Tuesday, August 7, 2007

Reviews:: Okkervill River The Stage Names

The new Okkervil River album might be the best of the "most anticipated follow-up" releases of the year. I know the band has been around forever and created a loyal fan base, but after Black Sheep Boy they jumped into the upper echelon of Indie rock bands. The record was critically acclaimed and Sheff was applauded (rightfully so) for his narrative about the prodigal son. The slow burning record highlighted Sheff's song writing abilities, and how well he could tell a story as the first person perspective made the songs so powerful and personal. The sounds seemed heavy, plodding, defeated and you couldn't listen to the record and not feel the weight of the experience.

Sadly, any clever or creative narrative gets type cast as a super intelligent, literary work, which is a slap in the face to any musician. Comparing a book to a song is unfair, so always forcing that comparison is frustrating to the writer and the listener. A song takes an emotion or an event and tries to trigger a response. A song writer doesn't have hundreds of pages to work with. A song writer doesn't have multiple chances for you to decide if you like the song or not. If you aren't hooked by the opening verse, you will simply hit skip or delete. That's why it was unsettling when people started to only talk about Sheff, not the rest of the band.

It's an easy thing to do; lyrically he is one of the best in the business. Plus Ones is a perfect example of Sheff's wit and creativity. You can't help but smile as he talks about the 100th red balloon or the 51st way to leave your lover. For three minutes you are captured by the lyrics and how adding one to the magical numbers we've heard in songs takes all the shine off the ideas. It's that creativity that makes Sheff a great song writer, but don't be fooled into thinking this record can only be enjoyed on a lyrical level.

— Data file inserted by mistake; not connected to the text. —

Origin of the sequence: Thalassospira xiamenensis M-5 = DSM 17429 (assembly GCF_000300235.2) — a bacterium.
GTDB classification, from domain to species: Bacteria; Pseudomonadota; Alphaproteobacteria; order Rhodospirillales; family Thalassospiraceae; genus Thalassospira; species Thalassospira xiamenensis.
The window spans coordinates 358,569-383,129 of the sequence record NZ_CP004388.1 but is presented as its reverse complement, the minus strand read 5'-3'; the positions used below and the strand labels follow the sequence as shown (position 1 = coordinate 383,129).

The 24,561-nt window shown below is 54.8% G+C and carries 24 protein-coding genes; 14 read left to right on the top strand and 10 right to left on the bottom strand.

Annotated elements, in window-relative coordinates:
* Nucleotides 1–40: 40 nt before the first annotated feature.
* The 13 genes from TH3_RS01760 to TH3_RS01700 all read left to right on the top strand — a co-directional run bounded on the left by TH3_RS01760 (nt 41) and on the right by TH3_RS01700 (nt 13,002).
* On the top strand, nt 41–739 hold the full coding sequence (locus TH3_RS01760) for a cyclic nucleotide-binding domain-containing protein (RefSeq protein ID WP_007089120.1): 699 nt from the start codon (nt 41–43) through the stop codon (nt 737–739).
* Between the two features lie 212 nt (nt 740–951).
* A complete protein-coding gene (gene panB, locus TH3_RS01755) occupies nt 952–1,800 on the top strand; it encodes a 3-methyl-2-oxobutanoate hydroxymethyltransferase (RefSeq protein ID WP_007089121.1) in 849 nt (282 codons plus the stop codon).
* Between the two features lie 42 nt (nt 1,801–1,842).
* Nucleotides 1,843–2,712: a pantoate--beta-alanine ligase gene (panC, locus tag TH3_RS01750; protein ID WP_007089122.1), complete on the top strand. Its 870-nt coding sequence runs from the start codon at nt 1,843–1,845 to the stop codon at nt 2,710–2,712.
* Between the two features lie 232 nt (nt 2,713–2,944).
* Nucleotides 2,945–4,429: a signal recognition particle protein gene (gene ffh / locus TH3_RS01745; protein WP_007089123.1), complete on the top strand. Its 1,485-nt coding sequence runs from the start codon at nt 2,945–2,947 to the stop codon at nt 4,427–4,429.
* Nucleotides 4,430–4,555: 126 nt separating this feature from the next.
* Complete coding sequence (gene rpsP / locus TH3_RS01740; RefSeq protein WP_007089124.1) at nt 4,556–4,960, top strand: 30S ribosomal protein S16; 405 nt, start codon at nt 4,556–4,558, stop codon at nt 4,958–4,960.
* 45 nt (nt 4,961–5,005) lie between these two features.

Sure, he returns to the themed, focused subject - The Stage Names is the chronicling of the life and frustrations of a mid level rock band - but the record is surprisingly rocking and the lyrics are just one aspect of the package. Meinburg's backing vocals, the heavy rocking guitar work (Our Life Is Not a Movie or Maybe evolves into a full on rock song). Sheff's narrative is, as always, engaging but I find myself drifting away from the strain and emotion of his voice and simply enjoying the music. The big hook on Unless It's Kicks gallops at a pace you wouldn't expect from the band and is infectious. The bass / tambourine back bone of A Hand To Take Hold Of The Scene are as important to the track as Sheff's rapid fire delivery, and the horns and oohs add soul to the track. You are three songs into the nine song album before you can even catch your breath (as opposed to feeling the pain of the lead character waiting to draw his last breath on Black Sheep Boy).

By contrast, the slower numbers on The Stage Names seem more personal, more intimate. The tick-tock percussion, bowed strings and xylophones are all that Sheff needs to frame his story on Savannah Smiles, but the record regains its lighter sounds on Plus Ones. Even A Girl in Port grows slowly, but surely over the course of the 6+ minutes. The lap steel drips with the emotion of the lyrics and the drums seem to be hit with an exhaustive, pain instead of a crisp stroke. Hearing the band transition from the acoustic lines of John Allyn Smith Sails to a rocking, heartfelt take on Sloop John B to close the record shows how tight and essential each member is to the amazing success of the songs.
MP3:: Our Life Is Not a Movie or Maybe

Posted at 5:06 PM by ack :: 0 comments

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